Last spring, I moderated a conversation with Linda Sarsour and Marisa Franco at Grantmakers Concerned with Immigrant & Refugee Rights, titled “Crucial Intersections: Race, Immigration and the Future of Cross Issue Social Movements.” Many of you may recognize Linda Sarsour, a Muslim American activist, as one of the lead organizers of the historic women’s march. When we spoke about philanthropy’s role in supporting cross-issue work, Linda described how she has long fought for reproductive rights, immigrants rights and police reform, but she has only ever received funding from national security-focused funders. She felt frustrated and handicapped by the constraints of philanthropic silos, to have the breadth of the Muslim community’s concerns put in a narrow, foundation-defined box.

“I’m so ready to show up and be whole in my work,” she told me.

In this moment, we need all of our leaders across so many movements that are building power for marginalized communities to be supported in ways that allow them to show up and be whole in their work. If we practice philanthropy as usual and stick to our silos, we are easily divided by our opponents. Instead, we can approach our grantmaking from a broader perspective of the values that guide us, to show up together and in solidarity. Woven together, we are strong. Together, we are whole.

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February 28, 2020

NFG Newsletter - February 2020

February is Black History Month and, in this newsletter, NFG honors Black resistance. Given the persistence of structural racism and the legacies of segregation, NFG has mobilized philanthropy to support POC-led organizing for equitable development since our start 40 years ago. Through our member-led and local advisor-led programming, we are lifting up how Black communities are reclaiming land ownership and addressing the racial wealth gap through grassroots power building.

At the beginning of the month, NFG’s Amplify Fund staff and steering committee spent a day with local organizers, non-profit leaders, and organizations in Charleston and Edisto Island, South Carolina — one of Amplify’s eight sites. Both national and local grantmakers learned alongside some of Amplify’s grantees, including the Center for Heirs’ Property PreservationLow Country Alliance for Model CommunitiesCarolina Youth Action Project, and South Carolina Association for Community and Economic Development, which are bringing together Black, Latinx communities and youth in the region to fight for community power, land rights, and environmental justice in the face of corporate power, criminalization of communities of color due to gentrification, and land theft.

This week, NFG’s Democratizing Development Program (DDP) hosted a two-day Health, Housing, Race, Equity and Power Funders Convening in Oakland, California. Over 100 participants grappled with how anti-Blackness and xenophobia fuel the complex housing & health crisis and community trauma, and heard examples of concrete organizing wins led by Black women from Moms 4 Housing and Alliance of Californians for Community Empowerment. Organizers from around the country urged grantmakers to significantly invest in long-term general operating support, community ownership models, POC leadership, and 501(c)4 funding for Black, Indigenous, and POC communities engaging in policy and systems change around housing affordability and justice.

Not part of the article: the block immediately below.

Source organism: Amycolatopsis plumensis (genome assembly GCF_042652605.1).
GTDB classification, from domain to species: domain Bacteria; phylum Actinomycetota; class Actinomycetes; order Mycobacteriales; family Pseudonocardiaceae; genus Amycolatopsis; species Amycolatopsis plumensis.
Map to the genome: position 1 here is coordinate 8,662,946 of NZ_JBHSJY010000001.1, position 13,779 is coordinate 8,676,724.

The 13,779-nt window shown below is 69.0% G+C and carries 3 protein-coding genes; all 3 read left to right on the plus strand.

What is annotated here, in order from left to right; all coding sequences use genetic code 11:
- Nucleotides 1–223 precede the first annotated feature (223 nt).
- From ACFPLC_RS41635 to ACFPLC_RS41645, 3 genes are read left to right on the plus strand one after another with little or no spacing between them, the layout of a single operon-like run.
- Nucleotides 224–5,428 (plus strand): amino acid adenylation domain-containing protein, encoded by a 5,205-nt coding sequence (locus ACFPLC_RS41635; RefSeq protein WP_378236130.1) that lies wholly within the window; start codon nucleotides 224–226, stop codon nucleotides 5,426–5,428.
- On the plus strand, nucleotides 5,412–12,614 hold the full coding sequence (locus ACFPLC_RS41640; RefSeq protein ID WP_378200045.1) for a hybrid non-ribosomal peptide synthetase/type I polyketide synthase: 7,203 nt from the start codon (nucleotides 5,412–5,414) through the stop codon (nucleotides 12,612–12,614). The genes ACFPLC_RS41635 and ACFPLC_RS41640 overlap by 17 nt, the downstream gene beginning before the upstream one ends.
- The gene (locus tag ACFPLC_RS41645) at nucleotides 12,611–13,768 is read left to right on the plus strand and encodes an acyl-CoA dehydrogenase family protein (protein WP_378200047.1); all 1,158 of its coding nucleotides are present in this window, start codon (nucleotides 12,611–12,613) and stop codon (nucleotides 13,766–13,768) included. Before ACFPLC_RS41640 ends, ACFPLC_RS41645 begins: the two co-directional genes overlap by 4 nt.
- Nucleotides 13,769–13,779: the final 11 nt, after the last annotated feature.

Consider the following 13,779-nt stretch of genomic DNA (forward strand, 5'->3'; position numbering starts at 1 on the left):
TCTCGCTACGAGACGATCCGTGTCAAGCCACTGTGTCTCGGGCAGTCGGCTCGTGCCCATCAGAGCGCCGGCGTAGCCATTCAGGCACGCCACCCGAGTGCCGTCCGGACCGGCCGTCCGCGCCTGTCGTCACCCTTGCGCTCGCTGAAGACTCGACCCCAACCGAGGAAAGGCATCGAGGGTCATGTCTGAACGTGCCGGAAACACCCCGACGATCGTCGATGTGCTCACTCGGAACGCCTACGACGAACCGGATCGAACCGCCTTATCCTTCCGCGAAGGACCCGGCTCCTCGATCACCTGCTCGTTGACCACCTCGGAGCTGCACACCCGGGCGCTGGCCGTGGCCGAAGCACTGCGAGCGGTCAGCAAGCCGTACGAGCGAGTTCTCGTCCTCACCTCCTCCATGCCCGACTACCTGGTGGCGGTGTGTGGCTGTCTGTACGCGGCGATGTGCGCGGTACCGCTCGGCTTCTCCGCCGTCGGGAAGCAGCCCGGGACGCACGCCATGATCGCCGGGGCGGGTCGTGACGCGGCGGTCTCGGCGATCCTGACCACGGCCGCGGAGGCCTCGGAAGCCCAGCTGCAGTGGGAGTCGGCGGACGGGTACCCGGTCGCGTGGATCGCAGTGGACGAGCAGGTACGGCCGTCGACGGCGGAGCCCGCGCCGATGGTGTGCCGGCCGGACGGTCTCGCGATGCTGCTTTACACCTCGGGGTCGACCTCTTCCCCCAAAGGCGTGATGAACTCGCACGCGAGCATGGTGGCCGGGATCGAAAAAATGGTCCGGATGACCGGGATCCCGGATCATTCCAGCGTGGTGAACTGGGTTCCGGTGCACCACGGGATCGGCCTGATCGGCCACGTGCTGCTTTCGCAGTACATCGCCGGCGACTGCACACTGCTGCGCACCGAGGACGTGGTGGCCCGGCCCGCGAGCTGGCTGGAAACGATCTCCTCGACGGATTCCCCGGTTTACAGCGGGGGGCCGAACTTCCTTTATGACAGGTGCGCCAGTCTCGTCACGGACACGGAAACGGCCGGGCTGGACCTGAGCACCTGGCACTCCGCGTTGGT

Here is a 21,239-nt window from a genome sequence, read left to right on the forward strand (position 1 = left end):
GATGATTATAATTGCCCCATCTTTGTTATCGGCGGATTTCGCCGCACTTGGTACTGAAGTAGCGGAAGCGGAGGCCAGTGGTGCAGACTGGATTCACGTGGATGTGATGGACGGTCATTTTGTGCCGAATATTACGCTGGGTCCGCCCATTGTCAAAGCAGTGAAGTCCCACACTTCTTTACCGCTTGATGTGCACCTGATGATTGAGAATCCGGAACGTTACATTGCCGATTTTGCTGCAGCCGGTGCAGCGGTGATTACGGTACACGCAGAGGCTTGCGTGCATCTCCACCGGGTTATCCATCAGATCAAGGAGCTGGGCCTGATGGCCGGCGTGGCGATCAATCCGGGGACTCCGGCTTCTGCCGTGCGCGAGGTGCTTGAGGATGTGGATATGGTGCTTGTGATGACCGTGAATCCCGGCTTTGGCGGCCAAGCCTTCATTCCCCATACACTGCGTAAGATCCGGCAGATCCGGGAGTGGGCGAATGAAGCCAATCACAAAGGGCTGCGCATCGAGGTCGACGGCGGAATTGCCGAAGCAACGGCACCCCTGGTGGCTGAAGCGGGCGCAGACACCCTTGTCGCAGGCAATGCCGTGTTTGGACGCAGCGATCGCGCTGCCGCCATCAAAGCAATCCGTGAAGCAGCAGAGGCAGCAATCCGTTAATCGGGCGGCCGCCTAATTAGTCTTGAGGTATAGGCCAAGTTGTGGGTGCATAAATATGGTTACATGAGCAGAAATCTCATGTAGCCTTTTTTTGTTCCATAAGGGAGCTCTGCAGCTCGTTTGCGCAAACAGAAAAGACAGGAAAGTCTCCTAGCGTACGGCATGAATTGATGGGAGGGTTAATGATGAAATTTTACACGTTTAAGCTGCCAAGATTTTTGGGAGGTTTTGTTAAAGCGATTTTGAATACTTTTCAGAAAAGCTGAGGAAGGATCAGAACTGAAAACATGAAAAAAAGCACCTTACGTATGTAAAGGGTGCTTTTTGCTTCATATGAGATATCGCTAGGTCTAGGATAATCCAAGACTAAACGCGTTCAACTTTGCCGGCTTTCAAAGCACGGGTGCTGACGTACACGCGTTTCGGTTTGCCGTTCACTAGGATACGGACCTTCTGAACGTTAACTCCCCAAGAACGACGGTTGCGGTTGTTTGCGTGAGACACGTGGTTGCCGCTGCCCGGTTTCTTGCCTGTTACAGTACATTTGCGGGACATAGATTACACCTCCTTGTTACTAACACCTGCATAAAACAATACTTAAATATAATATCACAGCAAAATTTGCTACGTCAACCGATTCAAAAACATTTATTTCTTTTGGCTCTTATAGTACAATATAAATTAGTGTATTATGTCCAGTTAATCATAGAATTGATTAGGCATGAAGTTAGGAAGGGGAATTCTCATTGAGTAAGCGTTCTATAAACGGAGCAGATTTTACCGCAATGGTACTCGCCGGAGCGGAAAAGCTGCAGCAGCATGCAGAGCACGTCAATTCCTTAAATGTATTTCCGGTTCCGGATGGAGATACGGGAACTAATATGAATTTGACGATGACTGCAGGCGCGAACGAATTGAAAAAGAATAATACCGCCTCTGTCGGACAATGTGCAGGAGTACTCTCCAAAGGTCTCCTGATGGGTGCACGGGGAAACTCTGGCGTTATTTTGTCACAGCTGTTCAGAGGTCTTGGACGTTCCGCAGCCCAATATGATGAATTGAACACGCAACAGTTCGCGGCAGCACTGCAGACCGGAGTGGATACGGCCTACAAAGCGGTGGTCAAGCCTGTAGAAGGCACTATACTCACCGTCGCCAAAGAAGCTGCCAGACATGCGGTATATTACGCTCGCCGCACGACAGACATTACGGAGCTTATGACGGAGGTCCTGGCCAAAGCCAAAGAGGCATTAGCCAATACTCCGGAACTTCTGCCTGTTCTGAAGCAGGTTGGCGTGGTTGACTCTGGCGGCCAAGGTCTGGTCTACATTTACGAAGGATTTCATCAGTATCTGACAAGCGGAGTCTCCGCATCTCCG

From Amplify’s funder collaborative to the DDP convening’s planning committee, funders organizing other funders has been a key part of our work. Funder members: how are you stepping up as an organizer and moving more resources for power building in Black, Indigenous, and POC communities? We invite you to connect with NFG staffprograms, and upcoming events — including our National Convening — and be part of our community where we bring funders together to learn, connect, and mobilize resources with an intersectional and place-based focus. 

Onwards,
The NFG team

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January 23, 2020

NFG Newsletter - January 2020

Animated fireworks with the text "40 Years Strong"

This year marks NFG's 40th anniversary. During our early years, NFG was one of the few spaces in philanthropy specifically focused on people of color-led, grassroots organizing, and power building as the key to effective social change strategies. Today, NFG continues to be many funders' political home at a time when moving resources to struggles for justice is critically important: communities of color are bearing the brunt of the housing crisis, growing wealth and income inequality, and climate change; white nationalist backlash is rising; and our democracy is profoundly threatened. NFG is a space to draw support, deepen relationships, and find co-conspirators as we propel philanthropy to shift power and money towards justice and equity.

In 2020, the NFG network is continuing to explore structural racism in health and housing, racial capitalism, migrant worker justice in rural areas, reimagining community safety and justice, and more. We will also return ‘home’ to NFG’s founding city — Washington, D.C. — for our 2020 National Convening.

As we celebrate 40 years, our dynamic community of grantmakers and grassroots leaders is what makes us strong. This newsletter spotlights The Libra Foundation, an NFG member that shares our commitment to organizing funders in moving more resources to frontline communities and movements.

Keep reading below for more opportunities to engage with NFG. Whether you are new to NFG or a long-time member, we look forward to collaborating with you to accelerate racial, gender, economic, and climate justice.
 
Onwards,
The NFG team